My grandmother was immutable

As I move into my twilight years (mid 30s) I start to have flashbacks surrounding various aspects of my youth. This very morn', for example, I was whisked back to an endless summer evening circa the mid 80s... The scene is composed of; a large christmas tree, me, my grandmother, and our TV. Connected to the TV is my first ever computer: a SpectraVideo 318 (sold mostly in Japan and Sweden, apparently - but powered by the famous Zilog Z-80 chip [as seen to this day in my washing machine]).

Curious as to the purpose of these wondrous new consumer devices, my grandmother asked for a demonstration of how it worked. She was a teacher, I think (as a kid you don't really probe the lives of those around you) and I felt like this was a mini test, so I was determined to impress. Naturally I fired up BASIC to give her a taste of why she herself might want such a machine, and I wrote a small program to plot a sprite on the screen.

RUN...

I could tell she hadn't quite grasped the awesomeness of it, so I proceeded to animate it. The animation code went something (but nothing) like this:

...
100 LET X = 0
110 PUT SPRITE 1, X, 100
120 LET X = X + 1
130 GOTO 110

I'd memorised the code from the user manual, or from another game, or something... so I was very unprepared for her sole question regarding the demonstration:

How can X possibly be X plus one?

I was confused.

Not about her question (I had no idea what she was talking about). I was confused because she wasn't in awe of the HUGE SMILEY FACE that I had just created and then made FLY RIGHT ACROSS THE SCREEN.

But she persisted with her interrogation of the single line of code, buried inside the very first program she had ever seen: how could "X" be "X plus one"? It just didn't make sense to her. If X is 0 then X is 0.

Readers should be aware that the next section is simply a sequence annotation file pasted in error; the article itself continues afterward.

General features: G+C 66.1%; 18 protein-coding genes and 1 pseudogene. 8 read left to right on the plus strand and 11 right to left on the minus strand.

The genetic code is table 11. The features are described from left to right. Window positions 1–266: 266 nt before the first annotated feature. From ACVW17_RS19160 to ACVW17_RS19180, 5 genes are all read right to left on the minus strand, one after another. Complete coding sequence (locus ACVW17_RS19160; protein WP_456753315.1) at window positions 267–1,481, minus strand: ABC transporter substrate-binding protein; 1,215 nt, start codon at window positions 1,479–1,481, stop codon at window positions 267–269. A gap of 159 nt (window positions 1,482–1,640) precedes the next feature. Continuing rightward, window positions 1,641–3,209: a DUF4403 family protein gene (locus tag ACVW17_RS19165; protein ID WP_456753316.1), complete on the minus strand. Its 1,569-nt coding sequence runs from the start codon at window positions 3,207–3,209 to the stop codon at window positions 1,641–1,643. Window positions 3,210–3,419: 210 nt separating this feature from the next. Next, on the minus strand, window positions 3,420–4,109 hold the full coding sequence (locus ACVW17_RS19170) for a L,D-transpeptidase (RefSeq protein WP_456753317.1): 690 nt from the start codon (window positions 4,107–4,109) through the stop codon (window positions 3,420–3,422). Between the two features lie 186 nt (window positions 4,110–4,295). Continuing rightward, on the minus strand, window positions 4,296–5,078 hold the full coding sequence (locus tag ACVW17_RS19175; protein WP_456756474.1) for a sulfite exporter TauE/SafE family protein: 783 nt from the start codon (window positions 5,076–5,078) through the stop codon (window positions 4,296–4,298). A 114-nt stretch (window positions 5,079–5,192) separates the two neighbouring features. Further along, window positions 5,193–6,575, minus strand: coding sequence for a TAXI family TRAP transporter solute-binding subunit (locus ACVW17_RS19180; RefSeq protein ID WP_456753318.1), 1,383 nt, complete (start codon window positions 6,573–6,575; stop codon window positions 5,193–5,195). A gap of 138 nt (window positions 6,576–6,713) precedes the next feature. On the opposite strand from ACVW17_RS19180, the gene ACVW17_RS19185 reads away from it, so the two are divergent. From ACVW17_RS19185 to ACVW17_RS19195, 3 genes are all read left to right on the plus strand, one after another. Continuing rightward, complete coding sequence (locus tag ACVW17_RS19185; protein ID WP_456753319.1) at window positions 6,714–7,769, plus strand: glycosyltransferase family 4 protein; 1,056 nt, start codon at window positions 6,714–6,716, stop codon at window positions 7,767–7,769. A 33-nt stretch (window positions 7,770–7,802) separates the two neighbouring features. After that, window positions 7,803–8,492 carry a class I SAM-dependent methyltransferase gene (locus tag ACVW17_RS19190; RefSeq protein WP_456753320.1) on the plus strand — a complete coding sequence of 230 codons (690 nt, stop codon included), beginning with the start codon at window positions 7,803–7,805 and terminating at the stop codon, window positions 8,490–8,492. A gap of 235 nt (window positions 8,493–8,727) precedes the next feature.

<End flashback> I don't remember much about my grandmother, but this morning I was writing a piece of functional JavaScript and I happend to need the let keyword. As I typed it, I was transported back in time to that strange moment - I don't even know why it was locked in my head.

At any rate, I'm now a bit miffed that it took me 20-odd years to get up to speed with functional programming, but my grandma - who had never touched a computer in her life - understood immutability instantly and intrinsically.

See also Conventional Interfaces: map/reduce and friends.
See also Reducing map: jQuery vs jQuery vs JavaScript

5 Comments

  1. steve wrote:

    Ah… the intricacies (sp?) of
    the human mind.

    I am surprised you or her did not know.

    X can = (X + 1) when X is 0.

    Like your site.

    Tuesday, November 29, 2011 at 2:17 am | Permalink
  2. Tim Oxley wrote:

    Funny, just last week I had a terribly heated argument with my girlfriend about this exact same thing!

    I tried to explain the difference between equality and the assignment operator, and that this was programming, not maths… and that the line was evaluated, over time, right to left… all of which she happily ignored and still insists that she is right, I don’t respect her intelligence, I’m an idiot, can’t do basic algebra and “no wonder you find programming so hard”!

    hahaha

    Tuesday, November 29, 2011 at 4:42 am | Permalink
  3. Seems more likely from this telling that she didn’t get that = means assignment in Basic, rather than being an assertion of equality as it would be where she’d likely encountered it previously — in mathematics. Still, she was clearly sharp because it’s an excellent question.

    Tuesday, November 29, 2011 at 5:15 am | Permalink
  4. Hasitha wrote:

    @Steve: No it isn’t. If she thought it was equality instead of assignment, and if X = 0 as you said, that would result in 0 = 1. So X=0 is not a solution.

    Tuesday, November 29, 2011 at 7:35 am | Permalink
  5. Brian wrote:

    @Steve: Clearly, X = infinity is a solution, and not 0.

    Thursday, December 1, 2011 at 8:24 am | Permalink

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